Let’t take it a step further. If we factor in yearly property taxes, insurance, gas, hydro, water, and home repairs/maintenance, estimated costs including mortgage interest is ~$1.265MM total over 30 years. Given the $1.25MM purchase price, the value of the home must appreciate a minimum of 2.00% per year, which is still lower than the 10 and 20-year average annual home appreciation in the GTA mentioned above.

This will obviously change if the interest rates continue to rise (will have an impact on value and costs) but I just thought I’d add some perspective.

Also, this will obviously change if you choose a time frame that excludes the bubbly craziness of the last several years. You know… just to give some perspective.

The 10 & 20-year time periods also include the ’08-’09 recession – should I exclude that as well?

FYI, excluding the “bubbly craziness” the past few years, the average annual appreciation is 5.0% from Oct. ’97 to Oct. ’14 and 4.2% from Oct. ’07 to Oct. ’14. How’s that for perspective?

For a better perspective, how do the inflation adjusted numbers from 1989-2014 look?

Interesting question. Why don’t you enlighten us?

Mario, excellent perspective and thanks for sharing. I’m not sure what MH’s issue is. Even if you took a 50 yr historical view, real estate appreciation is approx 5% which is more than adequate. In general, lets not forget the difference between a primary residence vs investment property. The former being a liability (unless you have an income generating suite-s) and the later being an asset (provided rental income covers all costs). Thus, the carrying costs we are talking about here differ… If it’s a primary residence for your family to enjoy, there are intangible benefits associated with ownership (parks, schooling, lifestyle in general). I find many just lump the two types of real estate and their associated costs into one bucket.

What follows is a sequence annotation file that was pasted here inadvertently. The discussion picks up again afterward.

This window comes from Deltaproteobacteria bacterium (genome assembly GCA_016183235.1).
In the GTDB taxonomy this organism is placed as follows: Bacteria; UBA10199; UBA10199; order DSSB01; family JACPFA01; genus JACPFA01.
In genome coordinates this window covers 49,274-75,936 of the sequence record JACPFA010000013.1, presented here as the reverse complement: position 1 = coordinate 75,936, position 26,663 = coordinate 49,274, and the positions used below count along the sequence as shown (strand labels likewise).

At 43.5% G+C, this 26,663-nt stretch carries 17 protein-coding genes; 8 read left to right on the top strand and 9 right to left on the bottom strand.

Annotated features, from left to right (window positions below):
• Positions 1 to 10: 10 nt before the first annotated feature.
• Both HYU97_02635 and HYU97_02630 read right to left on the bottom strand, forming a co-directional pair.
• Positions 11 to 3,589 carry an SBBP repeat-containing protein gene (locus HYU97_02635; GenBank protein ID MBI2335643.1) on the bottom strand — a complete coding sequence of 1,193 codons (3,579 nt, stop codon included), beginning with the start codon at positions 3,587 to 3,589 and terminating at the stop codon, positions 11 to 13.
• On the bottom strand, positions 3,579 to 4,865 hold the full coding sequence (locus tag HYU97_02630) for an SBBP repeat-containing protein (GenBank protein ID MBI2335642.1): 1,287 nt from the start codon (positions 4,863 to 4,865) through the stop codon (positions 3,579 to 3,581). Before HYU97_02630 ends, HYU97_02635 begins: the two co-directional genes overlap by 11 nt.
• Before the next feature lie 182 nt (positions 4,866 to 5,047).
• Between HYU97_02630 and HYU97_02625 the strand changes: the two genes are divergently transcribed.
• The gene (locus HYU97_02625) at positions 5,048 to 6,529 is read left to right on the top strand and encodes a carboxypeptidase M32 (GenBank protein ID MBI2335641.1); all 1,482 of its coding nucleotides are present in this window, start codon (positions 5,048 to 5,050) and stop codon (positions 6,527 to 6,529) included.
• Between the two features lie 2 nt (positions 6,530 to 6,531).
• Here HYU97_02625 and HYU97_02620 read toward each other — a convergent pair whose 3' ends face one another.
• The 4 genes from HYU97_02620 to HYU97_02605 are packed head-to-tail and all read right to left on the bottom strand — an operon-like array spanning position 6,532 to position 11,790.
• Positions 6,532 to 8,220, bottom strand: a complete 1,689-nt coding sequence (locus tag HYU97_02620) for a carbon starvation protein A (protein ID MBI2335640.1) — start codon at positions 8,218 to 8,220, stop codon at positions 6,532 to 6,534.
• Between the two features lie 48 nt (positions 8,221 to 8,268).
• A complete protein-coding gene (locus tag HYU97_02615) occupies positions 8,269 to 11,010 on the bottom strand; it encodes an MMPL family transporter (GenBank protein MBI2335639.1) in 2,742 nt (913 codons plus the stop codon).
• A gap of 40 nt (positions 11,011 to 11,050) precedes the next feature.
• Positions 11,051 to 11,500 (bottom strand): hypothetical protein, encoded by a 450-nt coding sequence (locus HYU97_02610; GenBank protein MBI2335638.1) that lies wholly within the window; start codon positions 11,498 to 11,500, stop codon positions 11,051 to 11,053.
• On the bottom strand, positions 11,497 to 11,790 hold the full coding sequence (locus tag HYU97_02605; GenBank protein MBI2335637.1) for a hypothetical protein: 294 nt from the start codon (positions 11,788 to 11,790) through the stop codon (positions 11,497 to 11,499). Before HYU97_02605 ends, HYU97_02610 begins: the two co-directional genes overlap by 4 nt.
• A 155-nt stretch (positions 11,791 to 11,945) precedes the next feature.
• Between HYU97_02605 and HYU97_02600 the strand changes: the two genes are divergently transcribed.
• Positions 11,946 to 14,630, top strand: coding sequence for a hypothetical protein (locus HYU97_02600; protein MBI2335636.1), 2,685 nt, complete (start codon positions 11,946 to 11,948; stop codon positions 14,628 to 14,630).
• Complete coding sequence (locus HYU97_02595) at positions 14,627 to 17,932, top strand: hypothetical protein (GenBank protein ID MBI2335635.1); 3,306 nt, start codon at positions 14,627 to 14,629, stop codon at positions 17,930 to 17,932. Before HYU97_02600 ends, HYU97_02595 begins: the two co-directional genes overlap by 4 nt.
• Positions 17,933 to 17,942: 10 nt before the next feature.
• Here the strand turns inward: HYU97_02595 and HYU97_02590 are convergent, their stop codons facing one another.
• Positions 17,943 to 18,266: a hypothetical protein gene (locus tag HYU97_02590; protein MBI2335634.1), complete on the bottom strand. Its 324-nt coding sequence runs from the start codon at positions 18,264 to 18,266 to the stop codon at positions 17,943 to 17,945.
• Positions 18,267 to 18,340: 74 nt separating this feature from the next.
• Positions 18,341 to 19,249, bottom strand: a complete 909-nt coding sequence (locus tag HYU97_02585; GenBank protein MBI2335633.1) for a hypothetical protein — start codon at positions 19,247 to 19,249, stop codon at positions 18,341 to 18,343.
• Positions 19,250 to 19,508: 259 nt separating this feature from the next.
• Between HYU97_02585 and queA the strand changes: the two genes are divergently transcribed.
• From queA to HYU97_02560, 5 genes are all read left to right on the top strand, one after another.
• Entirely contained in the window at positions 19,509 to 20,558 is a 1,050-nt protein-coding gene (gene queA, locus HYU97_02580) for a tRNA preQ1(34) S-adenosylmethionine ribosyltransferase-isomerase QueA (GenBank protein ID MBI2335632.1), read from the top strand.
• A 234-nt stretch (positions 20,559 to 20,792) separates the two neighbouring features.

Really exaggerated, the average mortgage in Canada is about 200k.

Using 5% too high.. Big 5 hold the majority marketshare of mortgages-but that doesn’t mean everyone gets hosed with a 5% fixed rate now. Your estimate on BOC rate WAY too high.

Also who gets 1m dollar mortgages? You need income over 200k to qualify for that, maybe possible with two high dual income individuals. (plus you need 20% down and closing costs, because no more CMHC on sub 1m homes…

So basically extremely small portion of population in Canada will fill your scenario.

You sound like one of those people that are terrible at math. Pretty sure the takeaway is if you buy at today’s rate, you’re paying twice the price for whatever you borrow.

Additionally, in 2008 the average mortgage was $200,000 in Canada – the last number stats can released. You’re telling me buyers from them to now didn’t borrow more than that? In Vancouver, the average price for any home is over a million. Even foreign buyers aren’t paying all cash. There’s more debt than you think, and it’s heavily concentrated in BC and Toronto’s real estate buyers over the past few years.

> “You sound like one of those people that are terrible at math. Pretty sure the takeaway is if you buy at today’s rate, you’re paying twice the price for whatever you borrow.”

Did you think before typing that?